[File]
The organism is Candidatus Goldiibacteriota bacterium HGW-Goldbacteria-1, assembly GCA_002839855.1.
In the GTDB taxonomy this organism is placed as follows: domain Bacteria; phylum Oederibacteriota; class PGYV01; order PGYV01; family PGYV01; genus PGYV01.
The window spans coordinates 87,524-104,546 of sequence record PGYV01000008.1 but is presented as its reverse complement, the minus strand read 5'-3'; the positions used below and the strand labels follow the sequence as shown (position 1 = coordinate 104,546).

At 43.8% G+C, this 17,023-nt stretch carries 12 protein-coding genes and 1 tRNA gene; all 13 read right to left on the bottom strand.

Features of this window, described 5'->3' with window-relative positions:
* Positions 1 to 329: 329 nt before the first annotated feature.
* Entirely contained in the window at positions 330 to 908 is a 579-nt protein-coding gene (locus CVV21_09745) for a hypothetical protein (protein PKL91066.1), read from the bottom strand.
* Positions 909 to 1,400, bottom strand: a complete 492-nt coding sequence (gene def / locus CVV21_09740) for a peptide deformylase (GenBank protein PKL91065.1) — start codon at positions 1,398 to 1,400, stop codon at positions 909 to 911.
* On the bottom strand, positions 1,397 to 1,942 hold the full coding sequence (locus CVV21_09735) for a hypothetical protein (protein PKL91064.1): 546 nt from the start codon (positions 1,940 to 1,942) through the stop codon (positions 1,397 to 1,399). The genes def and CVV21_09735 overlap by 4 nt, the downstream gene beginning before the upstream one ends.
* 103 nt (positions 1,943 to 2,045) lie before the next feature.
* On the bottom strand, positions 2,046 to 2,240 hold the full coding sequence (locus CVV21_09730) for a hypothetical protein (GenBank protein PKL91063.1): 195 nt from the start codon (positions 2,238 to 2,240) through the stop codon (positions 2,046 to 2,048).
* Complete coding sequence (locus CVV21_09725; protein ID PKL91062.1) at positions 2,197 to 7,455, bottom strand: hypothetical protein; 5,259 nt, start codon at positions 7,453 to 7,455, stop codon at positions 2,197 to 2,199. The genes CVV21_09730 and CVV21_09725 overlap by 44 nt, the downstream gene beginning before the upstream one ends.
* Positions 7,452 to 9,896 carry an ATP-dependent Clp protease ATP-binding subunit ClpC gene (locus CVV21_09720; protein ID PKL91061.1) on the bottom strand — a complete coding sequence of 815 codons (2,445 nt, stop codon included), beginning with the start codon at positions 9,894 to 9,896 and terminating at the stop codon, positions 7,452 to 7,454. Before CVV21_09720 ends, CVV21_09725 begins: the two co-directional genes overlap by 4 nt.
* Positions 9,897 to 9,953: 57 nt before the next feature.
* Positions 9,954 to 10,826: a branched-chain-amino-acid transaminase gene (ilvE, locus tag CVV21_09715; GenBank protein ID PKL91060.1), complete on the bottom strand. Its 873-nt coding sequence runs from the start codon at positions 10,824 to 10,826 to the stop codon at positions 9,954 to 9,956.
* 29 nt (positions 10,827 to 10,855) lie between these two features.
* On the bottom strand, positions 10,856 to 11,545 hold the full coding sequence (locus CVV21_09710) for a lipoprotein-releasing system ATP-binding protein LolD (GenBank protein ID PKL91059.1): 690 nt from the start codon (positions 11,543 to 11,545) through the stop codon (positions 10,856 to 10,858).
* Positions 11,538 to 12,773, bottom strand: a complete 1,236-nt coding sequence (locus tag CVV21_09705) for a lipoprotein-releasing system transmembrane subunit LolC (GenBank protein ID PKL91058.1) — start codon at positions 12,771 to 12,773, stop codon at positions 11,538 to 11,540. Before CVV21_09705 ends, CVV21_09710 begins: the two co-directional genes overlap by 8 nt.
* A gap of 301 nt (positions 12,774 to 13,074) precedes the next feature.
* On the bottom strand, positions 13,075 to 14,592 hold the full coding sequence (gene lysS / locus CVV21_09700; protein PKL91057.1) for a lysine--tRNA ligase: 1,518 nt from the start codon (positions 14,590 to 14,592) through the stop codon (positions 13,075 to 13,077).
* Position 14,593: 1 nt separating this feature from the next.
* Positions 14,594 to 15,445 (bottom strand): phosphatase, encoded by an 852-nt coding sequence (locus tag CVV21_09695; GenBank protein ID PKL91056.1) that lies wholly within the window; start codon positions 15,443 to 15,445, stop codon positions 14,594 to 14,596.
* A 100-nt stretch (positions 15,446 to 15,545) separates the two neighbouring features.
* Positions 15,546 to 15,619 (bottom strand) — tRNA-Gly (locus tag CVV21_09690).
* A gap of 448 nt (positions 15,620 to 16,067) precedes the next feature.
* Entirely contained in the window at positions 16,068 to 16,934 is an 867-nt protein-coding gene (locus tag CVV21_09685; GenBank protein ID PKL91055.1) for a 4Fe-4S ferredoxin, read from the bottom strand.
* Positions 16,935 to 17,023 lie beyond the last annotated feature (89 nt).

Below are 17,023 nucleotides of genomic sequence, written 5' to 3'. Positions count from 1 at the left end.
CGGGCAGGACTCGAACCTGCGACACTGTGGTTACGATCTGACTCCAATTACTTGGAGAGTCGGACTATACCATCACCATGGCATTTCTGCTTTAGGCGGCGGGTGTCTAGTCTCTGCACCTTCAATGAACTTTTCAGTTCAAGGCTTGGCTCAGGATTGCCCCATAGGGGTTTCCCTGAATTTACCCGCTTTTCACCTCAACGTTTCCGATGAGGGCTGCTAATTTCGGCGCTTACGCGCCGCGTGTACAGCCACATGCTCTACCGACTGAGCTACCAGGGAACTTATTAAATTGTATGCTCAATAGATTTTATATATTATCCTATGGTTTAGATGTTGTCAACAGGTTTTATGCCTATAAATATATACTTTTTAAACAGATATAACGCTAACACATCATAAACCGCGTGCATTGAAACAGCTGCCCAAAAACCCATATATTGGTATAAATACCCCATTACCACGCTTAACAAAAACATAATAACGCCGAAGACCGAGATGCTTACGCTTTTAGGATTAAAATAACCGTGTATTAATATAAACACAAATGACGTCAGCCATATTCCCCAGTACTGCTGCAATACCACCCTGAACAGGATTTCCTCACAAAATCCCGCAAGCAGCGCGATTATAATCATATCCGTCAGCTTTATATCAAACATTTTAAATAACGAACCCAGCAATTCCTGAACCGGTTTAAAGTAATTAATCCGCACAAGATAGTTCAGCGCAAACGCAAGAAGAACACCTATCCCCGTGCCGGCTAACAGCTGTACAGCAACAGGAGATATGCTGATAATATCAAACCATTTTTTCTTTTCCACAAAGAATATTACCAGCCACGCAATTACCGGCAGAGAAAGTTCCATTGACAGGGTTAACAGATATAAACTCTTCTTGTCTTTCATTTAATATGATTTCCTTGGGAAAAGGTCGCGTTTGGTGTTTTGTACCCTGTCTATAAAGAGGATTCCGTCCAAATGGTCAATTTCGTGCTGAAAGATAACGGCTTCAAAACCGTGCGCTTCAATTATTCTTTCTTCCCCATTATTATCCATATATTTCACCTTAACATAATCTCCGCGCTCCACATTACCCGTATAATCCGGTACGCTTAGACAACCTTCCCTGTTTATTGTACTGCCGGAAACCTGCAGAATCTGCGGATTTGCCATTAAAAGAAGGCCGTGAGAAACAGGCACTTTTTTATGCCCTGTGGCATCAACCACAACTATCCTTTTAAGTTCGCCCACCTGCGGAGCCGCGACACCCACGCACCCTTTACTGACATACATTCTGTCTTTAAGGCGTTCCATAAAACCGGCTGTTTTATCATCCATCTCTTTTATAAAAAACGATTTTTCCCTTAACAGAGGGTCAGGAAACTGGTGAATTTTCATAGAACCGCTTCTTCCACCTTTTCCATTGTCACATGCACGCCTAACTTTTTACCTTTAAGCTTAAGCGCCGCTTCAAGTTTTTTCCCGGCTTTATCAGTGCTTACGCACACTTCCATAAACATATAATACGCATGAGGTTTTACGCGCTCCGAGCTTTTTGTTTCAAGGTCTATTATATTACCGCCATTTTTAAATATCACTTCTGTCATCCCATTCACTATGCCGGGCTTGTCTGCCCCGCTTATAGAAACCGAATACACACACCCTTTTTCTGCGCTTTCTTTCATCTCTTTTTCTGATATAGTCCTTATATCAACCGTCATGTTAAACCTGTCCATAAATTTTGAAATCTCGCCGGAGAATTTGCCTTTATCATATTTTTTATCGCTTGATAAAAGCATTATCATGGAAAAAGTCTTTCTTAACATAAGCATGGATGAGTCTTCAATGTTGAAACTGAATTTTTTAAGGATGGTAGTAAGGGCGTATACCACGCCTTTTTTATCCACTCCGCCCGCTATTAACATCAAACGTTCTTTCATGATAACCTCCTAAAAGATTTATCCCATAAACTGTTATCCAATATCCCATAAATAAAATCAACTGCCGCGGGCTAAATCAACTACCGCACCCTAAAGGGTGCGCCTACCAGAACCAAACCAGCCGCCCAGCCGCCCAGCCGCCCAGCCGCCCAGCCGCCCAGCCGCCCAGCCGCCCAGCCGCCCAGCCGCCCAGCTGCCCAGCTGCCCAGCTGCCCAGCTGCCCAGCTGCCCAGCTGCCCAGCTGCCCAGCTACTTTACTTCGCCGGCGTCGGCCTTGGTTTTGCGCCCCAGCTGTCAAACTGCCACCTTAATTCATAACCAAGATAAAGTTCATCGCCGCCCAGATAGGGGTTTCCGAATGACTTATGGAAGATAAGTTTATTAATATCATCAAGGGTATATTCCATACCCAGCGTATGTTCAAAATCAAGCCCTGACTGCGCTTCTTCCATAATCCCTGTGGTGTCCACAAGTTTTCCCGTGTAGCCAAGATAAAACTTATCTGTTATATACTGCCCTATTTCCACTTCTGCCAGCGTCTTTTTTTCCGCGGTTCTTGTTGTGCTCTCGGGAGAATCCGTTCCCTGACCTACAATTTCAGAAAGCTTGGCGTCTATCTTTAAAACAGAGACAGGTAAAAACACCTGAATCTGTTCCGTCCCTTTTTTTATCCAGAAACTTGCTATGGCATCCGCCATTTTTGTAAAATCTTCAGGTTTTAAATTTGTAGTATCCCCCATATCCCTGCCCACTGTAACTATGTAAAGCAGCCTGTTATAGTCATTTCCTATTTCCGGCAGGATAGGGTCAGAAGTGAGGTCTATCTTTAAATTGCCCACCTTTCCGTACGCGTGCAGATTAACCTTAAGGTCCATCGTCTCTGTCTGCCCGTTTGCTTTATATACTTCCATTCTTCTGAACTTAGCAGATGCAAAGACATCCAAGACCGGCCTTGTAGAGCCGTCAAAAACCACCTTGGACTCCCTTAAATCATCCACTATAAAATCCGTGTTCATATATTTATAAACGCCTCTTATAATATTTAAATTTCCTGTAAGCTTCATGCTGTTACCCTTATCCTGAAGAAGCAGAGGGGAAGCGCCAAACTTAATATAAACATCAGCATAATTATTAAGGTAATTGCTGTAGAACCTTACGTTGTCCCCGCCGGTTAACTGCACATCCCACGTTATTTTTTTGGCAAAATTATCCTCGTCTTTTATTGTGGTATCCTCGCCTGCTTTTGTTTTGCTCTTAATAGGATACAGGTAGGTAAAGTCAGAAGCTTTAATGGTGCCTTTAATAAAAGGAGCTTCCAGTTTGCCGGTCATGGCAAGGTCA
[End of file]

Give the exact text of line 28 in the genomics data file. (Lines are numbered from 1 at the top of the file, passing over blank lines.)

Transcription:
Below are 17,023 nucleotides of genomic sequence, written 5' to 3'. Positions count from 1 at the left end.